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  • Chris Martin says:

    All I can say is BRAVO….

  • Adam says:

    Fantastic investigative journalism. These are utterly disgraceful actions on the part of the mayor who appears to be only interested in pleasing his rich friends and clearly holds scant regard for transparency, the concerns of local people or of the possible environmental impacts of his actions. The Council seems equally responsible for being complicit in the sale and not insisting on full public disclosure of the terms before the sale was made. Thank goodness that someone is reporting on this and trying to inject some accountability and transparency (something which of course should be totally unnecessary). This revelation also calls into question the value of having a mayor in Bristol and highlights the negative aspects of concentrating too much power into the the role of one person. Despite what may be said in election campaigns and how much background research you can do on someone, you can never be sure of their motivations and how they will act if given power. With no mayoral position and with decisions being made by an elected council, no one person can have a disproportionate influence. This process may slow some things down, but it certainly means we had successfully prevented the threat of fracking in Avonmouth up until the election of the mayor. Keep up the good work, the whole of Bristol needs to know about this and with any luck by the end of tomorrow we may end up with a mayor and Council who will actually communicate with the public and think about the needs of the people of Bristol before the desires of those who have much and will always want more.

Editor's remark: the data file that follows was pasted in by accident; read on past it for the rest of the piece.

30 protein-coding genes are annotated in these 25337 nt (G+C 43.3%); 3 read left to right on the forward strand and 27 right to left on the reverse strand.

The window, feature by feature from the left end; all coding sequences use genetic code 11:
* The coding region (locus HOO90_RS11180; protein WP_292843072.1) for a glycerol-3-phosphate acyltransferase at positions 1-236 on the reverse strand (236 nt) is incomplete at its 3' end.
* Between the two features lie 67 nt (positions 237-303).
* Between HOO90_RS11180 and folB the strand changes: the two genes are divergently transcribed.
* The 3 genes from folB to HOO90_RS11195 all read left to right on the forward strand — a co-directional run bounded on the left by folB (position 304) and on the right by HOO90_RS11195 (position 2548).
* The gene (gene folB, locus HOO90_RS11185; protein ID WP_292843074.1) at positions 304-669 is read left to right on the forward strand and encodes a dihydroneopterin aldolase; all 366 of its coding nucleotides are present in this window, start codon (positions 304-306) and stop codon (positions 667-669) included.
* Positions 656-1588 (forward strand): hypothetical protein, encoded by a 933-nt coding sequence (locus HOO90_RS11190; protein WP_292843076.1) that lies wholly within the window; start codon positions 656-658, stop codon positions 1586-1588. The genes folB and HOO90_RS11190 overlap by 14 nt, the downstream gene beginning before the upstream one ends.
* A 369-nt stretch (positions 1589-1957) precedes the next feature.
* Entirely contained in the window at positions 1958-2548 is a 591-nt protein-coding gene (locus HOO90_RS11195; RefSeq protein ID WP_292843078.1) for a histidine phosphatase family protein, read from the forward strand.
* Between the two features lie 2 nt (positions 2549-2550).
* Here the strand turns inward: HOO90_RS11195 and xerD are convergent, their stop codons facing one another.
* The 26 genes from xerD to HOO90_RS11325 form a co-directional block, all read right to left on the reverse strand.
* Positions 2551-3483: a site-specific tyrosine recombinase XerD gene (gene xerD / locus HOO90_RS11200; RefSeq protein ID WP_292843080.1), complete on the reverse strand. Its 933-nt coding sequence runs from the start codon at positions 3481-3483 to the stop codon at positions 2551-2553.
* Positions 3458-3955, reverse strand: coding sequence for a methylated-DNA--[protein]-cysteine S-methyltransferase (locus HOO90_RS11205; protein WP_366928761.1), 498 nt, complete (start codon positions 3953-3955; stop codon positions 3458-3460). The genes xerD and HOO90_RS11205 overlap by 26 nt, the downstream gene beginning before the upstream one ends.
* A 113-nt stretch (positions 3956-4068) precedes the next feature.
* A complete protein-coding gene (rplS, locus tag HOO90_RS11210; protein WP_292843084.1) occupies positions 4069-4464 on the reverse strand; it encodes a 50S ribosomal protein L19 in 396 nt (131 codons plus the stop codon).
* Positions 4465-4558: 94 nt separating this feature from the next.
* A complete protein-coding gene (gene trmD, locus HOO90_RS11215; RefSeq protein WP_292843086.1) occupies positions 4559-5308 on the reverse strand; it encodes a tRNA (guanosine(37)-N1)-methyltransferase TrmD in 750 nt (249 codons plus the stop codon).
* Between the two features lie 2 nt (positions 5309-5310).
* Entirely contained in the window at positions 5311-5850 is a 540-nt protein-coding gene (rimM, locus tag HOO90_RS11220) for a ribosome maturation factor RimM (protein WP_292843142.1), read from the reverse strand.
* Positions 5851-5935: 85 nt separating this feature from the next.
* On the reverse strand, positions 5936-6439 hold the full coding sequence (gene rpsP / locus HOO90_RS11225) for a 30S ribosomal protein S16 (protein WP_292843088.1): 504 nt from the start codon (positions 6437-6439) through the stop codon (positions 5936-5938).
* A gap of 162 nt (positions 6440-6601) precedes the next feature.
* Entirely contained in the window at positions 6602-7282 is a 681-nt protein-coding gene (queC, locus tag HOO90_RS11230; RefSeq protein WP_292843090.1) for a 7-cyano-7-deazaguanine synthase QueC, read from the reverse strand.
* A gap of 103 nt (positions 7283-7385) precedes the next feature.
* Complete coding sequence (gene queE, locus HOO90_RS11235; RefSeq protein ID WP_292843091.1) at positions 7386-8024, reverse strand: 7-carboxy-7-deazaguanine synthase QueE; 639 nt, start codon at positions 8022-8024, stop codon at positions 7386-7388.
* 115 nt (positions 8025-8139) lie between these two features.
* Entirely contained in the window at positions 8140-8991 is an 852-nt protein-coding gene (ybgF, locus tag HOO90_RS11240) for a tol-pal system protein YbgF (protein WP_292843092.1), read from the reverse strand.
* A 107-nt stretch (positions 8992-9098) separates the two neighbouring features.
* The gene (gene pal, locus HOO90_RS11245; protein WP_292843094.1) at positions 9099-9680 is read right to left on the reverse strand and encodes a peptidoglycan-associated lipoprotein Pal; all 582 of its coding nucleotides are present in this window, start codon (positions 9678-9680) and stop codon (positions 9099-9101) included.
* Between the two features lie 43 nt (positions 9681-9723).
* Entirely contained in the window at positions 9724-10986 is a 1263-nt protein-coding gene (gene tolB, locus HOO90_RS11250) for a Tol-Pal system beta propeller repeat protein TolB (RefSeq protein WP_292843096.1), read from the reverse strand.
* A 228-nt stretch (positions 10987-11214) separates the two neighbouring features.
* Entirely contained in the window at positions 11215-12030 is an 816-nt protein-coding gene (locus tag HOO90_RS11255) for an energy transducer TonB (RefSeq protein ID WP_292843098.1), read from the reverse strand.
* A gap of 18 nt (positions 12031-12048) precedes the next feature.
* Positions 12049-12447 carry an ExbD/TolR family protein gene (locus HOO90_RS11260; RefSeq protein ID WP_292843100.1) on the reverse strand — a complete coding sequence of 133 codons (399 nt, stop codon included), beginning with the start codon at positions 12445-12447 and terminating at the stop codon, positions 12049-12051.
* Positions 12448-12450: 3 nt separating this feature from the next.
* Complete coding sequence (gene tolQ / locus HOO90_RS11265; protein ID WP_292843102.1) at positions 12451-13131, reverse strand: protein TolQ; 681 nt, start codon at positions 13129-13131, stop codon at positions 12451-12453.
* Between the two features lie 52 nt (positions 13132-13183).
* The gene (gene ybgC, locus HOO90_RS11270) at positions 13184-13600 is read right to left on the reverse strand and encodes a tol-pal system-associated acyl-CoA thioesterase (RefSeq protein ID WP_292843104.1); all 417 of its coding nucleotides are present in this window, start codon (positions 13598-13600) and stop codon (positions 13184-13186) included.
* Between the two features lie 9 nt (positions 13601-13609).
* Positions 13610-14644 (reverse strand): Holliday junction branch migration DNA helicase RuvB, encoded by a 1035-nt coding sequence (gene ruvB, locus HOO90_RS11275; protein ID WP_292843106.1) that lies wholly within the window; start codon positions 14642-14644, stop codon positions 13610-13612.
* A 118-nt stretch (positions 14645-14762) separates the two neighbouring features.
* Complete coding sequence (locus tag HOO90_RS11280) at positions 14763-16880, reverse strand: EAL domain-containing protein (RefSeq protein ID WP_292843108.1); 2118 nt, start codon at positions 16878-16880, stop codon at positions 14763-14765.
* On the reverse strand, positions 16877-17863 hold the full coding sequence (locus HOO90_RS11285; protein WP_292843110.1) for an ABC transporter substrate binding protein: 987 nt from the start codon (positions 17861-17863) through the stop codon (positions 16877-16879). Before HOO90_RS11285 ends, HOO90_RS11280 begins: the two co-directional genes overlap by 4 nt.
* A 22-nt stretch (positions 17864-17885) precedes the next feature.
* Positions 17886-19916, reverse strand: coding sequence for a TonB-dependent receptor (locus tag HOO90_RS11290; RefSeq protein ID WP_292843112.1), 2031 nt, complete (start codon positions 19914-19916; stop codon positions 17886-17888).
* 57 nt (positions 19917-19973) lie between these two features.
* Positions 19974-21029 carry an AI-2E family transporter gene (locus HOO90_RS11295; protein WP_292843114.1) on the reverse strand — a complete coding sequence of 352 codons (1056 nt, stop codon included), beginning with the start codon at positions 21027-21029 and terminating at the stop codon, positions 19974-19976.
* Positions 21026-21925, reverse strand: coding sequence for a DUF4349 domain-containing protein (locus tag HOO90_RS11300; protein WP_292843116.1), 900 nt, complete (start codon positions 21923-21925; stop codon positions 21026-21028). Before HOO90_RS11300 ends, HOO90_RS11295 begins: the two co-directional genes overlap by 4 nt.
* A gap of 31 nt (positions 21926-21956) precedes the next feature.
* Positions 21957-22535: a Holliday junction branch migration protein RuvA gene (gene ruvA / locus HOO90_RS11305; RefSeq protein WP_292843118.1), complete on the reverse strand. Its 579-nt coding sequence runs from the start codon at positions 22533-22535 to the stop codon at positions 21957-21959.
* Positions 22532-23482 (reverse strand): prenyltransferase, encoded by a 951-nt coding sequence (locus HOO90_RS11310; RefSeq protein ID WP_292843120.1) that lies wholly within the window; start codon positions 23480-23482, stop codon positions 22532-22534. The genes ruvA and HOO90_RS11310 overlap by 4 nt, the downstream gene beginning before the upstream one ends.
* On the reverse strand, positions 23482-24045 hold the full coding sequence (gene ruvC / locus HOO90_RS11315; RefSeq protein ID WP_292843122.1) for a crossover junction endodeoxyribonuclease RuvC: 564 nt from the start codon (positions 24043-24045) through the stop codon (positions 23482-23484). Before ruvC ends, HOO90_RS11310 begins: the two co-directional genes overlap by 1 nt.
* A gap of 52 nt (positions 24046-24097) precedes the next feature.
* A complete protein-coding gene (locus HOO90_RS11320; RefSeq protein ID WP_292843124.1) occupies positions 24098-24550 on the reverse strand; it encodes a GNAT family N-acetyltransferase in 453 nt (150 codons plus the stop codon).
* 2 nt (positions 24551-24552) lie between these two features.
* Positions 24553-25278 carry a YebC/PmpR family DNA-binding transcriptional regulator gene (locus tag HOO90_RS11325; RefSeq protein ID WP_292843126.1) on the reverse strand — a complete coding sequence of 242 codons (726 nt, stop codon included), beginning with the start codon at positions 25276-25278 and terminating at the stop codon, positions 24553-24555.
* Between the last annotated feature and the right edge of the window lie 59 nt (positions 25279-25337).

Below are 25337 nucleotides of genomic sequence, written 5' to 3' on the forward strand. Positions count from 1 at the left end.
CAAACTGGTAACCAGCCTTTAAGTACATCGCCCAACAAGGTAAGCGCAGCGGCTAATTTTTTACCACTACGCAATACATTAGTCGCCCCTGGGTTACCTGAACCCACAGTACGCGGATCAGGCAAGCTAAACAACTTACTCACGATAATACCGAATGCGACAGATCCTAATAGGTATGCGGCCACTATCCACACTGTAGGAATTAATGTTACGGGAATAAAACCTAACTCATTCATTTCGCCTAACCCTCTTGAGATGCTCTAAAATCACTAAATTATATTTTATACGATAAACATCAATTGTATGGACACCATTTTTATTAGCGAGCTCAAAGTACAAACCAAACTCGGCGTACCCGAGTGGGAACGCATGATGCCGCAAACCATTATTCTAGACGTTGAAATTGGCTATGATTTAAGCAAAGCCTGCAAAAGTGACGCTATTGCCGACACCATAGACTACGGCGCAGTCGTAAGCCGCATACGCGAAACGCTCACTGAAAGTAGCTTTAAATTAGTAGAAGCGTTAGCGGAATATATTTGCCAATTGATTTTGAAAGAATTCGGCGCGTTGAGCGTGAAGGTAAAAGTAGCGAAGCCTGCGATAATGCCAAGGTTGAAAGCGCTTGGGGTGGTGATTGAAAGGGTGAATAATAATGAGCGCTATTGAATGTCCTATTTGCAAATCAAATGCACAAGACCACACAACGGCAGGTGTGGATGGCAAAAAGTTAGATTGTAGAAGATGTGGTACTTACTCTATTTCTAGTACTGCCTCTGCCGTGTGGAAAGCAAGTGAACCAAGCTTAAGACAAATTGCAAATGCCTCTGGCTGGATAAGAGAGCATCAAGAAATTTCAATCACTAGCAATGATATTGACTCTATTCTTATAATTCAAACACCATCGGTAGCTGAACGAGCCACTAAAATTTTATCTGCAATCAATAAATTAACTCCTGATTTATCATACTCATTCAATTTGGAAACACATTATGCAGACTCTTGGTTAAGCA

• Hartcliffe Green says:

    Can anyone explain why Cllr Mark Brain is now a director (since 2013, resigned and then rejoined 2015) of First Corporate Shipping Ltd, the parent company of Bristol Port Company Ltd?

    https://beta.companieshouse.gov.uk/company/02542406/officers

    • The Bristol Blogger says:

      Bristol City Council is entitled have a non-exec director on the FCS Ltd. board. Brain has obviously been nominated to do it again this year.

      Last year Tory councillor Wayne Harvey, an employee of FCS, was the non-exec. (I’m pretty sure that an employee can’t be a non-exec?)

      Not that these councillors do a lot: https://www.whatdotheyknow.com/request/non_executive_director_of_first

      It’s pretty clear that this non-exec role at FCS is not serving the Bristol public or the wider public interest very well.

      • Woodsy says:

        Not another person with city council affiliations who is clueless as what constitutes a conflict of interest! Where does Bristol City Council manage to find them all?

  • Hartcliffe Green says:

    Not showing on his registered interests, but they were update June 2015, one month before he was re-appointed

    https://www2.bristol.gov.uk/CouncillorInterestViewer/?XSL=interests&CouncillorId=15

  • Shanks says:

    It sounds like the property team have maybe left it out in the contract?